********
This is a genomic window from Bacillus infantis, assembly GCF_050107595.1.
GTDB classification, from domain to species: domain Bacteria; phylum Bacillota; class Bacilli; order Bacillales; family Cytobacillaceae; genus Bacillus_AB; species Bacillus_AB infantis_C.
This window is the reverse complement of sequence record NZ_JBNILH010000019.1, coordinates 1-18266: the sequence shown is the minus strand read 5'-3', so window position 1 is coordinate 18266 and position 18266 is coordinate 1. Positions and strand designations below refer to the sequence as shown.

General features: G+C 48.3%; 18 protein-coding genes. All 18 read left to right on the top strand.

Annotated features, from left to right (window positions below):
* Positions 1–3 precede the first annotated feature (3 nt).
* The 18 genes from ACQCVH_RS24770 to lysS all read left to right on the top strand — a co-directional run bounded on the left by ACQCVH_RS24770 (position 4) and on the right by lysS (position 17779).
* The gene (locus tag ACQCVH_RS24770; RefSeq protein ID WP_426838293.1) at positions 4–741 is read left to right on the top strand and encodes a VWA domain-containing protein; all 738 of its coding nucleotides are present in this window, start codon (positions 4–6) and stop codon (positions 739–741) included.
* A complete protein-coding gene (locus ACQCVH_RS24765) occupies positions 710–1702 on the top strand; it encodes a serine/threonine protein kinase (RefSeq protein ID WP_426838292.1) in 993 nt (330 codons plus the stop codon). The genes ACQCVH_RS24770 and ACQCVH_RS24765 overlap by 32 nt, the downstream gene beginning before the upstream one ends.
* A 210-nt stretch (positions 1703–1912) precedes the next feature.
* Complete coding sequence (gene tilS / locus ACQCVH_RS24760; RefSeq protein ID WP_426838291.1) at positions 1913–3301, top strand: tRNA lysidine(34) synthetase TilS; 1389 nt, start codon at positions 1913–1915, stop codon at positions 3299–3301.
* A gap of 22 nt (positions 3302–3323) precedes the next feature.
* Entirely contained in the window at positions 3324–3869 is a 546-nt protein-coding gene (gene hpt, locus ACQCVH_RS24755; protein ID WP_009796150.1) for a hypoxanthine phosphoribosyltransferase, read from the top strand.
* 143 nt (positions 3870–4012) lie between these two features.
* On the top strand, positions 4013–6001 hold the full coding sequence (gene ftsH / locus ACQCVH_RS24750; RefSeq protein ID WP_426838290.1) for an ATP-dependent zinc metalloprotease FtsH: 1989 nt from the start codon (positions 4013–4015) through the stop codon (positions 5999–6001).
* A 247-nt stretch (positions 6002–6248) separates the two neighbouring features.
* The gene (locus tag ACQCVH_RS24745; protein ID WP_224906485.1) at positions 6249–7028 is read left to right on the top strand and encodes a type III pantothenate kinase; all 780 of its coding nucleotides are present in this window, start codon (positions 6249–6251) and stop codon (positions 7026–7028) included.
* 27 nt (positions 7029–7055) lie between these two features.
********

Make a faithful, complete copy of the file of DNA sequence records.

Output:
This is a genomic window from Bacillus infantis, assembly GCF_050107595.1.
GTDB classification, from domain to species: domain Bacteria; phylum Bacillota; class Bacilli; order Bacillales; family Cytobacillaceae; genus Bacillus_AB; species Bacillus_AB infantis_C.
This window is the reverse complement of sequence record NZ_JBNILH010000019.1, coordinates 1-18266: the sequence shown is the minus strand read 5'-3', so window position 1 is coordinate 18266 and position 18266 is coordinate 1. Positions and strand designations below refer to the sequence as shown.

General features: G+C 48.3%; 18 protein-coding genes. All 18 read left to right on the top strand.

Annotated features, from left to right (window positions below):
* Positions 1–3 precede the first annotated feature (3 nt).
* The 18 genes from ACQCVH_RS24770 to lysS all read left to right on the top strand — a co-directional run bounded on the left by ACQCVH_RS24770 (position 4) and on the right by lysS (position 17779).
* The gene (locus tag ACQCVH_RS24770; RefSeq protein ID WP_426838293.1) at positions 4–741 is read left to right on the top strand and encodes a VWA domain-containing protein; all 738 of its coding nucleotides are present in this window, start codon (positions 4–6) and stop codon (positions 739–741) included.
* A complete protein-coding gene (locus ACQCVH_RS24765) occupies positions 710–1702 on the top strand; it encodes a serine/threonine protein kinase (RefSeq protein ID WP_426838292.1) in 993 nt (330 codons plus the stop codon). The genes ACQCVH_RS24770 and ACQCVH_RS24765 overlap by 32 nt, the downstream gene beginning before the upstream one ends.
* A 210-nt stretch (positions 1703–1912) precedes the next feature.
* Complete coding sequence (gene tilS / locus ACQCVH_RS24760; RefSeq protein ID WP_426838291.1) at positions 1913–3301, top strand: tRNA lysidine(34) synthetase TilS; 1389 nt, start codon at positions 1913–1915, stop codon at positions 3299–3301.
* A gap of 22 nt (positions 3302–3323) precedes the next feature.
* Entirely contained in the window at positions 3324–3869 is a 546-nt protein-coding gene (gene hpt, locus ACQCVH_RS24755; protein ID WP_009796150.1) for a hypoxanthine phosphoribosyltransferase, read from the top strand.
* 143 nt (positions 3870–4012) lie between these two features.
* On the top strand, positions 4013–6001 hold the full coding sequence (gene ftsH / locus ACQCVH_RS24750; RefSeq protein ID WP_426838290.1) for an ATP-dependent zinc metalloprotease FtsH: 1989 nt from the start codon (positions 4013–4015) through the stop codon (positions 5999–6001).
* A 247-nt stretch (positions 6002–6248) separates the two neighbouring features.
* The gene (locus tag ACQCVH_RS24745; protein ID WP_224906485.1) at positions 6249–7028 is read left to right on the top strand and encodes a type III pantothenate kinase; all 780 of its coding nucleotides are present in this window, start codon (positions 6249–6251) and stop codon (positions 7026–7028) included.
* 27 nt (positions 7029–7055) lie between these two features.